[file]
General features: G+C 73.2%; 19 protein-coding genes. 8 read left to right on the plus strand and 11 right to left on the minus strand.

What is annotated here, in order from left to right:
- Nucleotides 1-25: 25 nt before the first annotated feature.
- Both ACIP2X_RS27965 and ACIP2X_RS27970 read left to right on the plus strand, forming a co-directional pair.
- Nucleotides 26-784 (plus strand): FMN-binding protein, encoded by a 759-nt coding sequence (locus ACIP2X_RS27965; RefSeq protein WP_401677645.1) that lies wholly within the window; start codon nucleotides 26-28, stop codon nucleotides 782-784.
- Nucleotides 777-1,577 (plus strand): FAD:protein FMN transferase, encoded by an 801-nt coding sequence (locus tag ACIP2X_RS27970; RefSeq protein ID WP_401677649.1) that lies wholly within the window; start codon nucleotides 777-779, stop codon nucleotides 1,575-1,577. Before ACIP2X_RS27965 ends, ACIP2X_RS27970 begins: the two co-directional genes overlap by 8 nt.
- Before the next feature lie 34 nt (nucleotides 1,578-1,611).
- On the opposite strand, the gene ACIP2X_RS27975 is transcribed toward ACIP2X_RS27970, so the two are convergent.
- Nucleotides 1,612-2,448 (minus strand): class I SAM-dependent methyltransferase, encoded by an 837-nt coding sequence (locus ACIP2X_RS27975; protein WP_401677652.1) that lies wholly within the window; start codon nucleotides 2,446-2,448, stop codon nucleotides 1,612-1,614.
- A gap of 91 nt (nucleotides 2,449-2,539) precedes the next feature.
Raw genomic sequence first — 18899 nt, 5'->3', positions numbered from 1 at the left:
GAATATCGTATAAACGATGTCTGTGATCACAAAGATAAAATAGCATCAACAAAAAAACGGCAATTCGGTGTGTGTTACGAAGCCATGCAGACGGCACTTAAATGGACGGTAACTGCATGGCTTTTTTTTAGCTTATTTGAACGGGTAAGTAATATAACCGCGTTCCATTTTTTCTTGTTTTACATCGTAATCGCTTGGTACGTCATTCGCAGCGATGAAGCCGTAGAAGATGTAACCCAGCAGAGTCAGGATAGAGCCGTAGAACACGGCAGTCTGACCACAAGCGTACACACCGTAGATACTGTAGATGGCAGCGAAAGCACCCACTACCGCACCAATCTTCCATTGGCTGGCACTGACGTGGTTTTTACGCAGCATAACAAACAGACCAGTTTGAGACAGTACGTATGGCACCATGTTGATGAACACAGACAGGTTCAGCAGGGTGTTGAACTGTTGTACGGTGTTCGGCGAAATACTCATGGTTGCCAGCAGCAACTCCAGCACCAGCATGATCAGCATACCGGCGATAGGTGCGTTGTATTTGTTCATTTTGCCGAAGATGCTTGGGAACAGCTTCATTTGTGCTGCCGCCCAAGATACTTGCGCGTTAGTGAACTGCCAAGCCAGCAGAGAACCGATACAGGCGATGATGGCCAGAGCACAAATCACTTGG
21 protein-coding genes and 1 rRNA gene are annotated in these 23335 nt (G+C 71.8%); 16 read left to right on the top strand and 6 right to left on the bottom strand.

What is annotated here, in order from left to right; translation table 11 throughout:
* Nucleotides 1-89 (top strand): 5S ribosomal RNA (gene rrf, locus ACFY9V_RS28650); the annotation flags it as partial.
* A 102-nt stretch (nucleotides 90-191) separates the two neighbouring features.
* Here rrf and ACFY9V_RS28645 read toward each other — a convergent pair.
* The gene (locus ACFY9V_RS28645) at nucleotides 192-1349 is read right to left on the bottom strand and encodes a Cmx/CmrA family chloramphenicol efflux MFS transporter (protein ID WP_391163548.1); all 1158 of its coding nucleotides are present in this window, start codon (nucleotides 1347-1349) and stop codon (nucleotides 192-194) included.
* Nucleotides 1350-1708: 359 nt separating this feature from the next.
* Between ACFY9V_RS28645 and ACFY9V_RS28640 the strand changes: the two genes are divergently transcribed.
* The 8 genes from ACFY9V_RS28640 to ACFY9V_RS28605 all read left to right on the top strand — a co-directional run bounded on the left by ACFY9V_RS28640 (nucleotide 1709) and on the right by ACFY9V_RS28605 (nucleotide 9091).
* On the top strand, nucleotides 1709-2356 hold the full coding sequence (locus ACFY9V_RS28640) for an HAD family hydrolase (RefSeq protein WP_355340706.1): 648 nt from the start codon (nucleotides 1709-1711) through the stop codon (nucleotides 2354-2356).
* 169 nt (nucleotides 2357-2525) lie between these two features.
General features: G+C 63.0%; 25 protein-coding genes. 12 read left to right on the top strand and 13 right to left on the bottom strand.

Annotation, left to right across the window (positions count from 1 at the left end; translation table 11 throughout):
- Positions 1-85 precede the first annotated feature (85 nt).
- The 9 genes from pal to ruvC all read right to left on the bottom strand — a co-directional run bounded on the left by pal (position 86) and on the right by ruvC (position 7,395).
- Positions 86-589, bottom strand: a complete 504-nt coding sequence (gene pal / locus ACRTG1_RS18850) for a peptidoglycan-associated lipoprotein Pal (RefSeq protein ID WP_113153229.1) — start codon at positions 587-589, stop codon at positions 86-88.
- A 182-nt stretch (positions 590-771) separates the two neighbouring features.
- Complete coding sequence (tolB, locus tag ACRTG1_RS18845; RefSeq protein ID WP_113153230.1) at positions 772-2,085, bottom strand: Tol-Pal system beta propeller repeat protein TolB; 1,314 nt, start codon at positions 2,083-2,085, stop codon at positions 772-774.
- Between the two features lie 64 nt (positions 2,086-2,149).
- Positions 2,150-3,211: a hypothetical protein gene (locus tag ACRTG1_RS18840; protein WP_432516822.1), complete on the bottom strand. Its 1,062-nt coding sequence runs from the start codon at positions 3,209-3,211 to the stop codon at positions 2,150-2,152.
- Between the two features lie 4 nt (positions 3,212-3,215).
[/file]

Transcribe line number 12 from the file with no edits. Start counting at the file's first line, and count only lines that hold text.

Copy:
GAATATCGTATAAACGATGTCTGTGATCACAAAGATAAAATAGCATCAACAAAAAAACGGCAATTCGGTGTGTGTTACGAAGCCATGCAGACGGCACTTAAATGGACGGTAACTGCATGGCTTTTTTTTAGCTTATTTGAACGGGTAAGTAATATAACCGCGTTCCATTTTTTCTTGTTTTACATCGTAATCGCTTGGTACGTCATTCGCAGCGATGAAGCCGTAGAAGATGTAACCCAGCAGAGTCAGGATAGAGCCGTAGAACACGGCAGTCTGACCACAAGCGTACACACCGTAGATACTGTAGATGGCAGCGAAAGCACCCACTACCGCACCAATCTTCCATTGGCTGGCACTGACGTGGTTTTTACGCAGCATAACAAACAGACCAGTTTGAGACAGTACGTATGGCACCATGTTGATGAACACAGACAGGTTCAGCAGGGTGTTGAACTGTTGTACGGTGTTCGGCGAAATACTCATGGTTGCCAGCAGCAACTCCAGCACCAGCATGATCAGCATACCGGCGATAGGTGCGTTGTATTTGTTCATTTTGCCGAAGATGCTTGGGAACAGCTTCATTTGTGCTGCCGCCCAAGATACTTGCGCGTTAGTGAACTGCCAAGCCAGCAGAGAACCGATACAGGCGATGATGGCCAGAGCACAAATCACTTGG